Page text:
Ed Fulcomer points out that the quantity is actually eight units. Mr. Fulcomer had taken two photos of D&RGW 5624 with the single stripe scheme in September 1966. One was used on page 97 of Mr. Strapac's Rio Grande Diesels, Volume 1 book, and another view showing D&RGW 5624 with the later single stripe scheme was used on page 39 of the Diesel Era article about D&RGW F units, in Diesel Era, Volume 10, Number 4, July/August 1999. (email from Ed Fulcomer, March 30, 2004)

Of the 36 F7 booster units (42 if you include the six very similar F5 booster units), photo research has found that all except the following 10 units received the single-stripe scheme: D&RGW 5602, 5603, 5612, 5613, 5623, 5632, 5633, 5652, 5683, 5692. (email from Ed Fulcomer, December 28, 2007)

For freight cars, as shown in the 1956 corporate annual report, a similar paint scheme without the black roof, was used on several 40-foot boxcars that were repainted in August 1956. This same 1956 annual report shows the first known use of the earlier four-stripe scheme on a caboose.

Also in August 1956, Rio Grande received 100 50-foot sliding single-door boxcars from ACF. These 100 cars carried D&RGW 64000-64099 reporting marks and numbers, and were the first examples of freight equipment delivered in the new single-stripe scheme. In 1957, Rio Grande leased from General American (GARX), 100 50-foot, plug-door RBL boxcars that were delivered in the new scheme, with GARX 50900-59999 reporting marks and numbers.

Many cabooses also received this new single-stripe scheme. The first D&RGW steel cabooses with the single black stripe scheme were the 11 cabooses in the 01480-01490 number series, built by D&RGW in their Burnham shops in July 1959. Fifteen wide-vision cabooses (01500-1514) were delivered in 1966, also in this single-stripe scheme.

(In later years, the caboose fleet concurrently carried a great variety of paint schemes, including the earliest all-black scheme, the all-black scheme with twin yellow stripes that denoted radio equipment, the Aspen Gold and aluminum with four black stripe scheme, the Aspen Gold and aluminum with single black stripe scheme, and the final (after 1975) all-orange scheme. This final all-orange scheme used an orange that was darker than Aspen Orange, but not as dark as the later Kansas City Orange.)

In the case of passenger cars, the first examples were likely the former Northern Pacific cars acquired in 1960, refurbished and repainted by D&RGW and placed in Ski Train service very soon after. These cars may have been the first passenger cars to receive the single black stripe scheme.

References
F3s, RG in Color, Vol. 1, p. 11 (Aug 1961)
50-foot boxcars, RG Equipment, p. 39


Scheme #7b & 7c

Beginning in 1968, on either new units or on most repainted units, the Rio Grande lettering was made larger, with the Rio made 24 inches high, and Grande made 60 inches high. This later scheme included a black rectangle on the nose of the unit, with a flying Rio Grande lettered in Aspen Gold on the black rectangle. (D&RGW 5333 was reversed, with black Rio Grande on an Aspen Gold background.)

A total of 24 units are known to have been repainted with large lettering, including: GP7 5103; five GP9s (5902, 5903, 5904, 5911, 5954); four GP30s (3001, 3002, 3014, 3027); GP35 3048; and 13 SD45s, including 5315, 5322, 5326, 5327, 5328, 5329, 5331, 5333, 5334, 5336, 5337, 5338, 5340.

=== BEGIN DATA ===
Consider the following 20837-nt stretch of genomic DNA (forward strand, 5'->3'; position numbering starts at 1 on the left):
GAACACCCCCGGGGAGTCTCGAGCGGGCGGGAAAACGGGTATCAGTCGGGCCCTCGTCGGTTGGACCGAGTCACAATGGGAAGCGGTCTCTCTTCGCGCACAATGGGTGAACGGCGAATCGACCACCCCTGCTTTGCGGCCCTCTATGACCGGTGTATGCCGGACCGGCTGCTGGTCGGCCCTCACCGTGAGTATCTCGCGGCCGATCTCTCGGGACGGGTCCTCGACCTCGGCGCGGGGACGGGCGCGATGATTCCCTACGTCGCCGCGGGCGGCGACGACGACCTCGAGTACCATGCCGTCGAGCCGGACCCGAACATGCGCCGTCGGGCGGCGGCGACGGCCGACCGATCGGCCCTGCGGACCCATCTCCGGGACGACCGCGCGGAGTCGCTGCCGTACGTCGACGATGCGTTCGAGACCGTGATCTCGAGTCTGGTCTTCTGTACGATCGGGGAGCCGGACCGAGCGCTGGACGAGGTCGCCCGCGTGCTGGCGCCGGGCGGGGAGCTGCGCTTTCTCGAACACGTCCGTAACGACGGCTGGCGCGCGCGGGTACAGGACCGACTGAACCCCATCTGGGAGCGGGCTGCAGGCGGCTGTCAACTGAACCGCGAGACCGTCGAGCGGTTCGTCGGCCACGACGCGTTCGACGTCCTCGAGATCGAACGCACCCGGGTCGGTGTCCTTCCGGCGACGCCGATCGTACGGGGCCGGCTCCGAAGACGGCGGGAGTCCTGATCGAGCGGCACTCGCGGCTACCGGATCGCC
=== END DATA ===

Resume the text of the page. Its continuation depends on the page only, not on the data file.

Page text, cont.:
D&RGW SD45s 5336 and 5337 were the first units completed with large lettering, in August 1968. Four other SD45s, D&RGW 5326, 5328, 5331, and 5338, were completed in February 1969 to support Rio Grande's new image for new unit coal trains from Carbondale and Somerset, Colorado, and from Sunnyside, Utah, to Kaiser Steel's steel plant at Fontana, California. SD45 5331 was completed with new image large lettering in June 1969. Steam generator car 252 received the new image in July 1969. SD45s 5329 and 5333 received large lettering after wreck repairs completed by EMD at LaGrange in September 1969. In October 1969, GP30s 3014 and 3027 received the new image after wreck repairs completed by EMD at LaGrange. All four units (3014, 3027, 5329, and 5333) had been wrecked on Christmas Day 1968 in Colorado. For unknown reasons, GP9s 5942 and 5943 did not receive large lettering after being wrecked in September 1969, repaired by EMD and returned in May 1970.

GP30 3002 received the new image following wreck repairs by D&RGW at Denver in November 1970, following a wreck in Colorado in September 1970. GP35 3048 received the new image following wreck repairs by EMD at LaGrange in June 1971, after a wreck in Colorado in September 1970.

The repainting of units stopped for over two years, beginning again in October 1974 with the completion of GP9 5902 in the early part of the month, and SD45 5315 in the late part, both with large lettering.

After the change to large lettering in 1968, all new units were received in the new image, beginning with 13 GP40s put into operation as D&RGW 3081-3093 in 1969 and 1971. In 1972, 1974, and 1983, all 37 GP40-2s, numbered as 3094-3130, were delivered with large lettering. The 73 SD40T-2s received in 1974 to 1980 had the new lettering, and the 23 former Conrail GP40s received in 1983, numbered as 3131-3153, also received large lettering as they were painted during 1984 and early 1985, albeit with a much darker orange color known as Kansas City Orange. The last two groups of new units delivered to D&RGW also came with large lettering, and included the 17 SD50s in 1984 and the three GP60s in 1990. These last two groups used the later shade of Aspen Gold, known as Anschutz Orange, which is just a bit deeper in color tone than the previous version, although not as dark as the former Conrail repaints.